Review: 2016 Ford Explorer Platinum
– Detroit, Michigan
For a long time, the Ford Explorer was the de-facto family SUV – think about how many you saw at every soccer practice in the 1990s and early 2000s. It’s still a hit today, holding its ground as the nation’s best-selling three-row SUV, but it’s starting to feel like the Explorer is no longer the cutting edge of family hauling. Especially with the stylish and efficient new Honda Pilot and Mazda CX-9 on the market, the Explorer looks like the old man of the group.
Ford has attempted to freshen up the Explorer’s appeal by updating it inside and out, including the addition of a high-zoot Platinum trim level. But this pricey trim has me wondering if crossover shoppers’ $54,760 wouldn’t be better spent elsewhere.
- Six years into its life, this generation of the Ford Explorer still looks smart. It has a commanding presence on the road, especially when dressed up with the Platinum model’s 20-inch wheels, LED head- and taillights, chrome trim, and satin-chrome grille. Where so many crossovers have gone curvy and swoopy in search of wind-cheating aerodynamics, the Explorer stays loyal to its original boxy silhouette.
- The Platinum treatment also pays dividends in terms of cabin design. Who ever thought we’d see quilted cream leather and brushed-metal trim in an Explorer? Of course, it’s a huge risk getting cream-colored leather in a car that will carry snack-spilling tykes.
- Fighting against 4,890 pounds of mass and diluted by a lazy automatic transmission, the 3.5-liter EcoBoost V6 nonetheless is a strong performer. No, it won’t blow your socks off, but I’m glad Ford still offers an unnecessarily gutsy engine in its family crossover; the tow rating of 5,000 pounds is generous for this vehicle segment. Yet as I’ve found time and time again, it’s really hard to see the “Eco” side of the EcoBoost equation, with indicated fuel economy during our my hovering around 15-19 mpg, just a bit below the EPA ratings of 16 mpg city, 22 mpg highway, and 18 mpg combined.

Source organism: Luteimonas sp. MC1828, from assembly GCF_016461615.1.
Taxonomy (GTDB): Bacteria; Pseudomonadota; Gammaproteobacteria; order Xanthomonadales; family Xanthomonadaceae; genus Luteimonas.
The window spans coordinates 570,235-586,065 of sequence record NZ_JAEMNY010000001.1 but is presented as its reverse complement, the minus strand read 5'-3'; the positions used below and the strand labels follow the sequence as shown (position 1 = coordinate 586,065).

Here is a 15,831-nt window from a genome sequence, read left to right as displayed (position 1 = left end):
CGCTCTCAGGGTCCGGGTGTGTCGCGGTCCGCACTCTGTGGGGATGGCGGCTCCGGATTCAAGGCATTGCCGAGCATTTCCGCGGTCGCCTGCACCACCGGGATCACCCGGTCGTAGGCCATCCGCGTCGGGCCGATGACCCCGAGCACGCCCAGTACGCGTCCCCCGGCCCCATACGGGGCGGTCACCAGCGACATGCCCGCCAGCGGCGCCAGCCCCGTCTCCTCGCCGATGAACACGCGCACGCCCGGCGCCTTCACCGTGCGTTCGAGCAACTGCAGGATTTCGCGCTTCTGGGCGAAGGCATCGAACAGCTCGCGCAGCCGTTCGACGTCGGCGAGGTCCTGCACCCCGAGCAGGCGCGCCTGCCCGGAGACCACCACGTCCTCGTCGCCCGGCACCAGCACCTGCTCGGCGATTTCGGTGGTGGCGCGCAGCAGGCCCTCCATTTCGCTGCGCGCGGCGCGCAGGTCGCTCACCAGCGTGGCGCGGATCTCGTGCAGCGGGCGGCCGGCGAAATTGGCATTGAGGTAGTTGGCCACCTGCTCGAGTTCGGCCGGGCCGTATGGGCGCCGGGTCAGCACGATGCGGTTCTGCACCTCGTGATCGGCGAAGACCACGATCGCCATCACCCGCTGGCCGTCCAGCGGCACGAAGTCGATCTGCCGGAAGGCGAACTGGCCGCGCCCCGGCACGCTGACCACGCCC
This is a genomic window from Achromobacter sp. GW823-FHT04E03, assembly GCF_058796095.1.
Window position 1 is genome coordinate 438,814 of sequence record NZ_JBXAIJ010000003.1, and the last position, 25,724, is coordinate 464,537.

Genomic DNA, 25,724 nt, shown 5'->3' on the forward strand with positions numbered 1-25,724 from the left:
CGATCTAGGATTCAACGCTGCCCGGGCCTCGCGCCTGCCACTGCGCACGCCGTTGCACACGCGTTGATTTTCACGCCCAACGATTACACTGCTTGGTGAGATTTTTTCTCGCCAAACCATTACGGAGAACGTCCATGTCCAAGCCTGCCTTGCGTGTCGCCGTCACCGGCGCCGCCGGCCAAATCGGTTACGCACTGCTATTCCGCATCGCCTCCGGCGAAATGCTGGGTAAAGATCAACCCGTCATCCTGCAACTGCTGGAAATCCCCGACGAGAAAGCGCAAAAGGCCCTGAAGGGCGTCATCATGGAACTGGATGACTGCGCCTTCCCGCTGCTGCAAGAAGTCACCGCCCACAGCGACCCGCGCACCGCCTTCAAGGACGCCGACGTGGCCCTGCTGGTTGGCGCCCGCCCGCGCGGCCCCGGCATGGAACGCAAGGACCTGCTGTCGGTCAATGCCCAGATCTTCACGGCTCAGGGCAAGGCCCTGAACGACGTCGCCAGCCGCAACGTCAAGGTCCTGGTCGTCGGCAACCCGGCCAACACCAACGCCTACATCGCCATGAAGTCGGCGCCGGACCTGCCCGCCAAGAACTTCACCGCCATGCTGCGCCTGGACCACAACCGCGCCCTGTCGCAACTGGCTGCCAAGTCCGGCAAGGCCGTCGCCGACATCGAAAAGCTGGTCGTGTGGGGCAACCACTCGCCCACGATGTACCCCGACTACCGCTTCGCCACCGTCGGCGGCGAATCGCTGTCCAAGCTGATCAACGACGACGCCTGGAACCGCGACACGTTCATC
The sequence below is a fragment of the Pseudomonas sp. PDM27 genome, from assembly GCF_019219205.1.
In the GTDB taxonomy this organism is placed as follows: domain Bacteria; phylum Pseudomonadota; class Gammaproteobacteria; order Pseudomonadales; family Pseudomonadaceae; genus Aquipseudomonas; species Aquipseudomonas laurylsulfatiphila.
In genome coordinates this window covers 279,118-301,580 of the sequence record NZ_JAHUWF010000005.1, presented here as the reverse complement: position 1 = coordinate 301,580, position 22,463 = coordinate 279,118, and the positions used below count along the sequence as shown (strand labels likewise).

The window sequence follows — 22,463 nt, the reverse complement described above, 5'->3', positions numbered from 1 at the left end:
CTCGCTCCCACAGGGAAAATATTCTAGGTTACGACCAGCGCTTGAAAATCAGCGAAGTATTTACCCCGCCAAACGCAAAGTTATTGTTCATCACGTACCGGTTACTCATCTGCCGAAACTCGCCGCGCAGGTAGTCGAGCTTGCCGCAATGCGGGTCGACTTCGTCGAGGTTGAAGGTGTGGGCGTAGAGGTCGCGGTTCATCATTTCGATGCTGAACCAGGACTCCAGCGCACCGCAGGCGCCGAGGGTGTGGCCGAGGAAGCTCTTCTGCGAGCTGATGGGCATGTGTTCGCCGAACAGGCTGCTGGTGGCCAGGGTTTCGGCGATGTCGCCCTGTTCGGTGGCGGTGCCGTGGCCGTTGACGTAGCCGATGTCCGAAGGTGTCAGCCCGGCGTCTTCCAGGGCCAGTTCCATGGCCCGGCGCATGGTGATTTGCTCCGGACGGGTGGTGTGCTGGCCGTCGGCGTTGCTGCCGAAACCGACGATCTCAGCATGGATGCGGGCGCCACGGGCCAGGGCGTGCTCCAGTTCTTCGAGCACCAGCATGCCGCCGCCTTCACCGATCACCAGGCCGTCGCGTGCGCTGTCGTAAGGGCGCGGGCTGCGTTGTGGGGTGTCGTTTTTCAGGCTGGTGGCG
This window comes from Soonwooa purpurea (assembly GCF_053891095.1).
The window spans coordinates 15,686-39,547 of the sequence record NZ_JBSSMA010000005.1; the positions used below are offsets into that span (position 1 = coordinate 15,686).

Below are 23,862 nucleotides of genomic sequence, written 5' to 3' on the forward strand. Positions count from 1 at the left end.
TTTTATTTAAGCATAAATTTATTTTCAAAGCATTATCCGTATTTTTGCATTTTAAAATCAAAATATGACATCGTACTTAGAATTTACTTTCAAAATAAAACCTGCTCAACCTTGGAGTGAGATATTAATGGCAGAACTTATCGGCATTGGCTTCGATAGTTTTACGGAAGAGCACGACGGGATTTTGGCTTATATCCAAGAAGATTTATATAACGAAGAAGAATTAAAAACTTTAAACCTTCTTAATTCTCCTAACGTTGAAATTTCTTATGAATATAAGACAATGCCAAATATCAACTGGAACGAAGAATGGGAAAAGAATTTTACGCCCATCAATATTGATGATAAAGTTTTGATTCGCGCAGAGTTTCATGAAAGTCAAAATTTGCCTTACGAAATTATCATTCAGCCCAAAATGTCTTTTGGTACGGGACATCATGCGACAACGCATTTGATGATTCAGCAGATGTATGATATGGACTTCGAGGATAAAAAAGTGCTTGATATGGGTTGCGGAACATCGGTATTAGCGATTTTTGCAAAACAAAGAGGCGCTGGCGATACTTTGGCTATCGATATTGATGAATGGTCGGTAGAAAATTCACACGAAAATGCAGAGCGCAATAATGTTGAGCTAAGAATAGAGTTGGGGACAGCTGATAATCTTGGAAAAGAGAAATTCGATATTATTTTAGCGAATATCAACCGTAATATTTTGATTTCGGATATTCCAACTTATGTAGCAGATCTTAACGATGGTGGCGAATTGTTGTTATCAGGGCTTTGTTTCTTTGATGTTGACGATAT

- One thing Ford got correct from the get-go with this Explorer is the comfort of its third-row seating. Most competitors assume the only passengers back there will be kids and saddle them with thin cushioning, a seat bottom that’s barely off the ground, tight knee- and headroom, and tiny windows. The Explorer’s third row, though, has a thick and comfy cushion, decent space for a post-adolescent, and large side windows. It’s one of the best third rows in the class.
- The Explorer feels like a reverse Tardis, with less room in the cabin than its giant body would have you expect. That’s not to say you can’t fit people in all three rows, or that cargo room isn’t generous when the seats are folded. It’s rather to suggest that the high beltline, fat pillars, and up-high seating position conspire to give drivers a sense of claustrophobia. I much prefer the open, airy feel of rival SUVs like the Honda Pilot and Nissan Pathfinder.
- You pay a lot of money to move up to the Explorer Platinum trim – it’s $9,470 pricier than the next-cheapest option, the Explorer Sport – and the functional changes don’t do much for me. The massaging front seats sound like a pleasant option, but there’s more whirring motor noise than actual massaging going on. Nor does the high-end 500-watt Sony sound system sound particularly clearer or more lifelike than the six-speaker systems in lesser trim levels (the Explorer Sport has a 390-watt version of the Sony audio system).
- While many new Ford products feature Sync 3, the Explorer is still stuck with the old MyFord Touch infotainment system. Between its inscrutable graphics, lazy responses, and lack of new features like Apple CarPlay/Android Auto, the Explorer’s infotainment system is a huge letdown when I know Ford can – and does – sell something far better.
|2016 FORD EXPLORER PLATINUM AWD|
|ENGINE||Biturbocharged 3.5L V6|
|OUTPUT||365 Horsepower / 350 Pound-Feet|
|EPA FUEL ECONOMY||16 City / 22 Highway / 18 Combined|
|TOWING CAPACITY||5,000 Pounds|
|CARGO VOLUME||21.0 / 43.9 / 81.7 Cubic Feet|
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Photos: Steven Ewing / Motor1.com